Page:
Over 500 migrants collecting their provisions while their families watch from the semi-constructed exclusive condo, where the workers also live and work.
Distribution of food aid through the Welfare Department for Migrants at Selangor Mansion and Malaya Mansion, Masjid India, Kuala Lumpur, which was placed under an Enhanced Movement Control Order (EMCO) from 7 April to 4 May 2020. These locations were raided on 1st May by authorities who arrested scores of undocumented migrants. This was the beginning of several raids that the authorities carried out in EMCO areas.
Further, the lockdown resulted in many daily wage migrants losing their only source of income and post lockdown saw many companies winding up or downsizing, potentially rendering many migrants jobless. In desperation, many migrants are taking on work with wages lower than the minimum wage as a form of survival. Child trafficking may heighten as well. Many community schools are still in shutdown. With poor migrant children dependent upon schools for food and shelter while their parents work, we could potentially see many children on the streets begging for food or being brought to work with parents.
LING: And what about the corporate sector? There is a lot of hope that with the growing recognition of the important roles played by the many low-paid, unskilled workers—for instance, like those in farm work, delivery, supermarkets that kept the food supply chain going during COVID-19—that this will translate into tangible improvements in the situation of migrant workers worldwide. What are your thoughts? Are you hopeful?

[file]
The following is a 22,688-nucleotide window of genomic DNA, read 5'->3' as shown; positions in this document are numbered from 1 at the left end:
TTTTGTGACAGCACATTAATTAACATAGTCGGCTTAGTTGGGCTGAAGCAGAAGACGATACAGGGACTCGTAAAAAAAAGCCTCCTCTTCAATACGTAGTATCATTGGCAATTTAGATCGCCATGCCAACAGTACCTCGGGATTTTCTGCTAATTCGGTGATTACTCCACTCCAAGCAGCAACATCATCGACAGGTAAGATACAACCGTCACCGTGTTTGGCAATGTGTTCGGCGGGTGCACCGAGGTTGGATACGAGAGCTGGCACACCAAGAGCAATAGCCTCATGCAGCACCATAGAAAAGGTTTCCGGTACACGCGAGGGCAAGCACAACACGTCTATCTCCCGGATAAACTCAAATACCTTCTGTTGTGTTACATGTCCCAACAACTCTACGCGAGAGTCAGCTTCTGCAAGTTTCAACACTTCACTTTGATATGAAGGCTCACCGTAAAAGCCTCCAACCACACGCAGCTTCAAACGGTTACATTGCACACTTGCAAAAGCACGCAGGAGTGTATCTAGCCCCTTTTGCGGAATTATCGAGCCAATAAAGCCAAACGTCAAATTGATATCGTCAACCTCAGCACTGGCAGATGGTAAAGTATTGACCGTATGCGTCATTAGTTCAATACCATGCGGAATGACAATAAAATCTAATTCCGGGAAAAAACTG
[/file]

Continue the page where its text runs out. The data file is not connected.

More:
KISHNA: I want brands and associations to take note of how their supply chain has been poorly handling the crisis. We have seen this pandemic categorising some sectors as essential sectors, sectors where many migrants work, sectors that the country needed to stay afloat. Migrant workers kept the food sector, cleaning sector and many other essential sectors running. How can we not recognise their contribution to the nation? Unfortunately, when COVID-19 clusters of migrant workers were found in the wet markets, the local councils saw it fit to ban migrants from working in the wet markets. Even documented workers were not allowed to work, which is an affront to their labour rights. Once this is over, we must come together to share what some governments did well and what CSOs and other non-government actors did. Such a wealth of knowledge, to be better prepared next time.
Bonny Ling, independent scholar and consultant legal analyst. Formerly a Program Director of the International Summer School ‘Business and Human Rights: Interdisciplinary Challenges and Opportunities’, and associated lecturer of law at the University of Zurich, Switzerland. Bonny has worked in the United Nations system and in international civil society firstname.lastname@example.org
Sumitha Shaanthinni Kishna, Founder and Director of Our Journey (https://www.facebook.com/ourjourneymy), an NGO platform in Malaysia advocating for the development of a supportive migration system for non-citizens incorporated with international standards and norms. Sumitha is also a practicing lawyer and the sole proprietor of Messrs Chambers of Sumitha. Sumitha has worked on migrant issues since 2008 email@example.com
Ewa Dąbrowska is a lawyer interested in photography and a doctoral candidate in human rights at the Polish Academy of Science. Ewa has worked with refugees in Poland and Germany, and is currently an environmental democracy lawyer firstname.lastname@example.org